This reference to a “15th century” is an attempt to compare the state of the evolution of Islam to that in which Christendom found itself 500 years ago. The wars of religion in the aftermath of the Protestant Reformation, a dreadful time when there was much bloodshed and suffering, is (roughly speaking), he argues, where Islam finds itself at this moment of time. A proper perspective needs to be maintained by the outside observer. It is too early to know who will write that next chapter in Islam’s story. The prophet Muhammad, in his day, cleansed Arab society of false idols. Aslan concludes his masterly argument thus:
“It will take many more years to cleanse Islam of its new false idols – bigotry and fanaticism – worshipped by those who have replaced Muhammad’s original vision of tolerance and unity with their own ideas of hatred and discord.” (page 266)
The question this raises is, of course, a stark one. How much time have we got? In an age of sophisticated technology and devastating weaponry, can we wait?

 Believers of the world – unite.

Just before I end, I need to go off on a tangent to describe a historical moment that bears many resemblances to the times we are living in. I don’t believe that history repeats itself but I do believe that we can and should learn a few lessons from the past. I want to take you back to the year 1848. And I’m hoping you recognize the similarities I’ve hinted at.

It was a terrible year in Europe. Across the continent, countries were in tumult. An old order was breaking down; ancient empires (Austro-Hungarian, Russian, Ottoman) were under threat, new ones in the process of being formed. The Industrial Revolution was at its height with masses of people drawn from previously agrarian societies into the cities. Nations jostled and positioned themselves for power. It was an ugly time. And the disenfranchised, exploited working classes were everywhere groaning under the burdens they were being forced to carry. People were being born in chains and eager to know how to break free from their bonds. And those bonds often seemed unbreakable.

There was widespread dissatisfaction with the political leadership of the times and demands were becoming more and more vociferous for greater participation in government and democracy. The working classes were becoming aware of themselves as a force in their lands. Ugly nationalisms were recognizable in many of the countries eager to take advantage of the fragmentation so evident on all hands; they were thirsty for power. And this development was often coupled with a re-grouping of reactionary forces based on royalty, the aristocracy or the armed forces. The revolutions of 1848 sent shudders across Europe. For a while no one knew where it would all end. The very pillars of society seemed likely to crumble.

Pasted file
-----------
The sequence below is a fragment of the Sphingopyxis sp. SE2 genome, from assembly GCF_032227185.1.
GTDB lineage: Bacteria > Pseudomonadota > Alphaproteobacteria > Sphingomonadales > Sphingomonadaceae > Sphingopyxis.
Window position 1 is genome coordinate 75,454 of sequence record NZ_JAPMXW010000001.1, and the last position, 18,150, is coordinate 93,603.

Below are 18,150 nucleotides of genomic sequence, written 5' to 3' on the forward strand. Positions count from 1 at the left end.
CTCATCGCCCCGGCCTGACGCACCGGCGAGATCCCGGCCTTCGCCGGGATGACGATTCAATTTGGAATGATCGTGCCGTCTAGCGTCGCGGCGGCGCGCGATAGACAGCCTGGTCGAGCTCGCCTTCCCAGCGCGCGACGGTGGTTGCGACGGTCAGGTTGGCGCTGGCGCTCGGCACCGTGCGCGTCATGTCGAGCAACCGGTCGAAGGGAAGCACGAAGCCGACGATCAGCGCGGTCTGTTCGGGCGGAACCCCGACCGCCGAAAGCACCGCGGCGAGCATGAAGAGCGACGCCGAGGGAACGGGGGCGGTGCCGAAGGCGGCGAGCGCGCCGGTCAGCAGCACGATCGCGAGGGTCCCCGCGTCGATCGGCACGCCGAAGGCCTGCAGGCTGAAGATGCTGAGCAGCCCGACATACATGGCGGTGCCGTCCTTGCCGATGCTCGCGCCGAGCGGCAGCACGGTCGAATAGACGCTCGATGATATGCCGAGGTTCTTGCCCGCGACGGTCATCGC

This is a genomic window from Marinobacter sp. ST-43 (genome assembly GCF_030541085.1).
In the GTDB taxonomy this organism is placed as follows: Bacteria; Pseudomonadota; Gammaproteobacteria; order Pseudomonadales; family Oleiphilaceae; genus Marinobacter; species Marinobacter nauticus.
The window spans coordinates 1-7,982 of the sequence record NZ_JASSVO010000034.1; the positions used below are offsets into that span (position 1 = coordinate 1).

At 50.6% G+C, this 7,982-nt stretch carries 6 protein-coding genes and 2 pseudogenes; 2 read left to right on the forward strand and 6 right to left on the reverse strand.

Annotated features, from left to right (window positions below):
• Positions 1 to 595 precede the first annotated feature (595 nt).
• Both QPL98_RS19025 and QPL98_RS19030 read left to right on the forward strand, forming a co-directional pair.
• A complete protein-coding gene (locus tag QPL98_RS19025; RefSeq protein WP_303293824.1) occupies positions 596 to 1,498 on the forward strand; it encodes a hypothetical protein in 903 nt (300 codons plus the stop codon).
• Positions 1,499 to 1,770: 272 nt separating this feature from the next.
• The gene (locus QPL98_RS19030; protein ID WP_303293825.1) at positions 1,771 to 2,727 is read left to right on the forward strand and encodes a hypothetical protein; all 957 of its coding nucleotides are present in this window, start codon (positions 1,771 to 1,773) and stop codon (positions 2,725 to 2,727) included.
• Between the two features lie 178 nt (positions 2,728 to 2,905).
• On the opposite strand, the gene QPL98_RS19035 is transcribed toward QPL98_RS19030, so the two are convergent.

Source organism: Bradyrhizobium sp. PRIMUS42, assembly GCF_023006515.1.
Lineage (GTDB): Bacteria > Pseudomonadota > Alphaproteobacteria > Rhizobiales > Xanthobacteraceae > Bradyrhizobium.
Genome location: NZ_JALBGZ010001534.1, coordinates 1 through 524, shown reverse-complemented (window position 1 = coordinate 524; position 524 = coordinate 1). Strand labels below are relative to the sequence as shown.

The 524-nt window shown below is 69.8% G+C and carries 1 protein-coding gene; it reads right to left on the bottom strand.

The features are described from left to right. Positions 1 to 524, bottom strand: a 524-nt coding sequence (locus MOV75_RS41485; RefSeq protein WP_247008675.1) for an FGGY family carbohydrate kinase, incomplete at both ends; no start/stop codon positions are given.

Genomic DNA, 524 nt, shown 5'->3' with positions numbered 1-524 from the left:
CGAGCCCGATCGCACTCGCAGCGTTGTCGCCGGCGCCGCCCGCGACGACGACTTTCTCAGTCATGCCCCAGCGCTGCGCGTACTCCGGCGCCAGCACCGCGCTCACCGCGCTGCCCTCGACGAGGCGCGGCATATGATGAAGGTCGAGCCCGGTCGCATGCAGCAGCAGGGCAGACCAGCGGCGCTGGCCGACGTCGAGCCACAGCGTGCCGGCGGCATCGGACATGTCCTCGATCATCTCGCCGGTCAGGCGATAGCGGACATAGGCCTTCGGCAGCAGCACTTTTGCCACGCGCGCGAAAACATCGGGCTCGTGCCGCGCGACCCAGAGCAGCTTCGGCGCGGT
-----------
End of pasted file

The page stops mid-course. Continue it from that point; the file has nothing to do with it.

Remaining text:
This time of revolution was often called “the spring of nations” or “the springtime of the peoples.” The Communist Manifesto appeared at this time and its cry was a simple one: “Workers of the world – unite.” It was an appeal to people who were unlikely to understand what they represented as a force. Their everyday battles were local, personal, particular. If only they could recognize just how strong a force they could become. They could change the whole world. But they could only do that by rising above the local, the personal and the particular and pitting their best energies in a battle to build a better world.

The question is, whether people of (good) faith understand what a force they represent in these bewildering times, whether it might be possible in our day to summon them to rise above the local, the personal and the particular issues that confront them in their everyday lives to engage in the struggle to build a better world, whether there would be any response to the cry “Believers of the world - unite.” First of all, of course, they’d have to know how best to deal with the fundamentalists and recidivists within their own fold.

I’ve tried to show how all three Abrahamic faiths are riven within themselves. In all of them we can find those prepared to face the world honestly and with a readiness to take risks in the cause of building good communities and a decent world. And yet, they each embrace others who cling fiercely and sometimes violently, to a stubbornly defensive position. It’s as if anything that might expose their faith to modern or secular or critical or scientific or rational or reforming influences constitutes a threat. Such exposure, or talk of it, drives such people into a corner, turns them in on themselves, leads to a laager mentality as they turn their view outwards towards the invader hordes waiting to annihilate them. Dialogue becomes impossible. A book is pulped, believers are anathematised, violence is resorted to.